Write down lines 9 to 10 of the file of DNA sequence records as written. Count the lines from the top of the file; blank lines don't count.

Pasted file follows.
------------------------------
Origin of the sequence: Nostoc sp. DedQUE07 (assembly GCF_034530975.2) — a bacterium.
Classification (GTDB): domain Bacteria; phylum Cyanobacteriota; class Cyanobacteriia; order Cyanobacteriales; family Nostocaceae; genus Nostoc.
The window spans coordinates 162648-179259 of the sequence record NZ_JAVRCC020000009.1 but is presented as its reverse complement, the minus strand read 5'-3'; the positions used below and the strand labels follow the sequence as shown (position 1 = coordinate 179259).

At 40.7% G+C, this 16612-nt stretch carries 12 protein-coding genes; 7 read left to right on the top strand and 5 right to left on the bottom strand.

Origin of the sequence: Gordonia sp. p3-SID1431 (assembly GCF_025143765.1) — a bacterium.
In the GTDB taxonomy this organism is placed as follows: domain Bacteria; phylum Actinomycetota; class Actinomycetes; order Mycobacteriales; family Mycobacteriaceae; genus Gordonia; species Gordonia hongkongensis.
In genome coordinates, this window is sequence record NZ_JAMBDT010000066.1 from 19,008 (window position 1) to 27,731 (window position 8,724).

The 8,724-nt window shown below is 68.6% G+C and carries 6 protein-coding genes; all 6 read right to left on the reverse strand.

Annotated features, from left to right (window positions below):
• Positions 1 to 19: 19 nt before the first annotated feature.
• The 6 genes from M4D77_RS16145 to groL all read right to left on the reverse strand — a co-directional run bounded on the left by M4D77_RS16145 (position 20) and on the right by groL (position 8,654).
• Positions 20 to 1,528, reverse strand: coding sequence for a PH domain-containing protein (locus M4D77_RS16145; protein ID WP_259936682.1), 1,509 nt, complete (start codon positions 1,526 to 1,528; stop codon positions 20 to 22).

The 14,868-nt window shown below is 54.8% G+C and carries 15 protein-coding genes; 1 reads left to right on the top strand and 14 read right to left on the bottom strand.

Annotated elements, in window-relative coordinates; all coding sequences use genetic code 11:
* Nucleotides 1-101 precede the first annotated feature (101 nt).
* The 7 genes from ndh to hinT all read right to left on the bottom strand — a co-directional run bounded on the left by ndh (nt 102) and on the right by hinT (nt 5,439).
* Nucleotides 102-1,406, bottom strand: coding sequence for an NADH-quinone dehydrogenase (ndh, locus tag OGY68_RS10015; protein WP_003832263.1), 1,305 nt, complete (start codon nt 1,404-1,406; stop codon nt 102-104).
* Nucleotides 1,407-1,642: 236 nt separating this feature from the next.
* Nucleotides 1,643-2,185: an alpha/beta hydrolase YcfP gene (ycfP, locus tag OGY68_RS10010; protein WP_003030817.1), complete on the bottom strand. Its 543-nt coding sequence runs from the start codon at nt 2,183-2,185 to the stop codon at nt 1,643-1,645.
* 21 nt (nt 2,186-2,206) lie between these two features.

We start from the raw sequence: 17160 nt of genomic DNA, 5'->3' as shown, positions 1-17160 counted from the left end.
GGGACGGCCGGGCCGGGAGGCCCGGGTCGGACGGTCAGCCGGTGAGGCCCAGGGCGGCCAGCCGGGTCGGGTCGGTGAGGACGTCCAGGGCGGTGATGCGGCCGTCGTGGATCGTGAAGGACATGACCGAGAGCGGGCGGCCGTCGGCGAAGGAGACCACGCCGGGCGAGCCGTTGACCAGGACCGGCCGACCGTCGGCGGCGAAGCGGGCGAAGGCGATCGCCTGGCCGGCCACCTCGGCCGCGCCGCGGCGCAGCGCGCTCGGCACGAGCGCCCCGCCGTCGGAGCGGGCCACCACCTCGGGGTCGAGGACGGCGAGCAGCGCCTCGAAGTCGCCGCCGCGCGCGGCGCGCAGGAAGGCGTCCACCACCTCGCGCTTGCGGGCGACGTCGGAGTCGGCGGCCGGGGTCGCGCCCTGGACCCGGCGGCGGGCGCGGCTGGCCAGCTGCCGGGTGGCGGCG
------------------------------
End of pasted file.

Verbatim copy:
Annotated features, from left to right (window positions below):
• Positions 1 to 19: 19 nt before the first annotated feature.